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Do you know the first signs of dementia?

You know that dementia is a risk for your parents, but how do you know when it's actually starting to set in? It's not as if they suddenly deteriorate mentally in a clear and obvious fashion. It can take a long time, people have good and bad days, and you need to understand what early warning signs to watch out for.

Remember, every case is different. While memory issues are perhaps the most common, people also struggle with language issues, communication problems, trouble reasoning and an inability to focus. Be on the lookout for changes in all of these key areas.

That said, here are a few specific warning signs to keep in mind:

1. Stumbling over words and not finding the proper ones

Your father is telling you how he had to fix his car over the weekend, something he's done for as long as you can remember. He's very experienced and knows the terminology well. Then he tells you that he had to go get a new saw for the job, but he pauses. He looks confused for a brief moment and then says, very deliberately, that it was a wrench he had to go get.

He may shake it off and it could be that he just misspoke. We've all done that, especially when distracted. But having trouble finding the right words when you should know the words is one of the first signs that something is wrong.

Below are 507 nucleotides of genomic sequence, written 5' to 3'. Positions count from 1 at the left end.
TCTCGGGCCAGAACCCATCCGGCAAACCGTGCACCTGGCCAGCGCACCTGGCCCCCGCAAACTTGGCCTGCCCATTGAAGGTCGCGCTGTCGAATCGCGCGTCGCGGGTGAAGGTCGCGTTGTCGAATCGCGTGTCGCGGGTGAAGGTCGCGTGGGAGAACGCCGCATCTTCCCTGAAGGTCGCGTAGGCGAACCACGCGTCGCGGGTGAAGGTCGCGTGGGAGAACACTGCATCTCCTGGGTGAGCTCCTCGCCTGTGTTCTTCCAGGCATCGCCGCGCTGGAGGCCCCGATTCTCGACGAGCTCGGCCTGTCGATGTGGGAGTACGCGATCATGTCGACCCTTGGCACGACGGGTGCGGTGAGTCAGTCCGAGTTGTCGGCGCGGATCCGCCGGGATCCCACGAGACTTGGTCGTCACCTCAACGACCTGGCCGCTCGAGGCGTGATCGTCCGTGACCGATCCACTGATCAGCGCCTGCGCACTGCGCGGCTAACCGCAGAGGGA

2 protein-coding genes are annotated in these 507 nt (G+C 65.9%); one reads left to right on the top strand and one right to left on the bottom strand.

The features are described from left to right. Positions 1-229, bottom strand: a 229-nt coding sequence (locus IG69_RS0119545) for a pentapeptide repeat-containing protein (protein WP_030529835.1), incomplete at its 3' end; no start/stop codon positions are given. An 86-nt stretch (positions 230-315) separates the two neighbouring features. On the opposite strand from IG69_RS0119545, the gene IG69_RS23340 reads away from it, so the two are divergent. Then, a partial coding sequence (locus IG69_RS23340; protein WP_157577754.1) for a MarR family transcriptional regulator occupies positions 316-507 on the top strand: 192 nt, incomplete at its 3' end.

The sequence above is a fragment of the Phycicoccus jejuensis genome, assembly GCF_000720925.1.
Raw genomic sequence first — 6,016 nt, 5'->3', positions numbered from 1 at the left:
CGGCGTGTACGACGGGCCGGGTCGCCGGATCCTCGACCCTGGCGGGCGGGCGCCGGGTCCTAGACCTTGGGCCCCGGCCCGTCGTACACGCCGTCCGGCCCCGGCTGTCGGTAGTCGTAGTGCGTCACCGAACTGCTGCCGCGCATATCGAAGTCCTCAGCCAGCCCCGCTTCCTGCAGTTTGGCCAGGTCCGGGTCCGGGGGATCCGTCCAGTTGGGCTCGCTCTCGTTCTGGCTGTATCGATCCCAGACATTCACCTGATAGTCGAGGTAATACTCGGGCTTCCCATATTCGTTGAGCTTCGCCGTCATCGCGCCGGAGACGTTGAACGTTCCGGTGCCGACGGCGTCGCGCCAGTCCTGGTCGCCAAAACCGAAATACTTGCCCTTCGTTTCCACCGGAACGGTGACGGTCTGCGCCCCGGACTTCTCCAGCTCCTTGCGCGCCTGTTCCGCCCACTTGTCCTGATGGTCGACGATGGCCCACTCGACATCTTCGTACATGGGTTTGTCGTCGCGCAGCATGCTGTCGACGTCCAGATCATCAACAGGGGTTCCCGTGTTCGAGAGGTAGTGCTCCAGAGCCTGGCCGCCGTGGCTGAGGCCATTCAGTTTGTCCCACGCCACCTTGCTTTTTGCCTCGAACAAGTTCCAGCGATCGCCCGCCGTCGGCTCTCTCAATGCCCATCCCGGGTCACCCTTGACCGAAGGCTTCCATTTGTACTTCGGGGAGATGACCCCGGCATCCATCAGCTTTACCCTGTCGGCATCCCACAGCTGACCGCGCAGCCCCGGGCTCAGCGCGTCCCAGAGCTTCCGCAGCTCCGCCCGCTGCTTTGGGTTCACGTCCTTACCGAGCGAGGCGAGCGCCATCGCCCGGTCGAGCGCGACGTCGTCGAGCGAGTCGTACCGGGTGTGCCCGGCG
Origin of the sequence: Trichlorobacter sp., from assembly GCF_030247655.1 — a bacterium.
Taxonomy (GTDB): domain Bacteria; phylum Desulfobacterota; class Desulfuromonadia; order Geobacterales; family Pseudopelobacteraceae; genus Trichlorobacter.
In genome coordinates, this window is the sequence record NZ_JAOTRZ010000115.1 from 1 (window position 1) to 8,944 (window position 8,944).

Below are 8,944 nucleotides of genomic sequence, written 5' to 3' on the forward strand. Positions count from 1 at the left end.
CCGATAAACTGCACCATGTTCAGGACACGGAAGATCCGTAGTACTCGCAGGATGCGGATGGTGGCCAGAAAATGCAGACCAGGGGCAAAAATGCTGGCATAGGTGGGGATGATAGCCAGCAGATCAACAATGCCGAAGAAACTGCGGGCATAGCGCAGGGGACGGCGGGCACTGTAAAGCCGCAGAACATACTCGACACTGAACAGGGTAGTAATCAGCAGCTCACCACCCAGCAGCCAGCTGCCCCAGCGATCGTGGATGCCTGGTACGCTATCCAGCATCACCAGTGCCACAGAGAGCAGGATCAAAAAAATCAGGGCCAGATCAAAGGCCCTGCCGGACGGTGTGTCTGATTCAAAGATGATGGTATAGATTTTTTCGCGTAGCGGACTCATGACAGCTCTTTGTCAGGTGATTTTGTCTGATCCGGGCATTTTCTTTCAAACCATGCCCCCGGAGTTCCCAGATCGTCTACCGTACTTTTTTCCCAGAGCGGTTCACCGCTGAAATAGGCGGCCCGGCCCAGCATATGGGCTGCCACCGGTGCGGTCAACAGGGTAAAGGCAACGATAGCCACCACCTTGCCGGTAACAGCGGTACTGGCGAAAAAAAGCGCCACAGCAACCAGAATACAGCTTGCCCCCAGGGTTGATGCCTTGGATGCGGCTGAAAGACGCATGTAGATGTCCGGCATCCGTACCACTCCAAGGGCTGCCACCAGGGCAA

2. Experiencing short-term memory lapses

Your mother can tell you all about her wedding day, even though it was decades ago. She can tell you about her first job or her best friend from high school or the day you were born.

But one day, when you casually ask her what she had for breakfast, she simply can't recall. It was just a few hours ago, but she's not sure until she goes into the kitchen and looks at the dirty dishes.

Again, it's easy to write this off as nothing at all, but these little memory issues may grow worse. When they do, elderly people can start to settle into the most common trends seen with serious dementia.

3. Misplacing items

Every day, your father sets his keys on the window ledge when he comes home. Then, one day, they're not there. You find them a few hours later. They're in the fridge.

Misplacing items may go hand-in-hand with a general sense of confusion. People start to make little mistakes more often or they start doing things that even they do not understand when asked about them later.

Moving forward

When your loved one develops dementia, there's a lot to learn about working with their estate and planning for medical care. Make sure you know exactly what steps to take.

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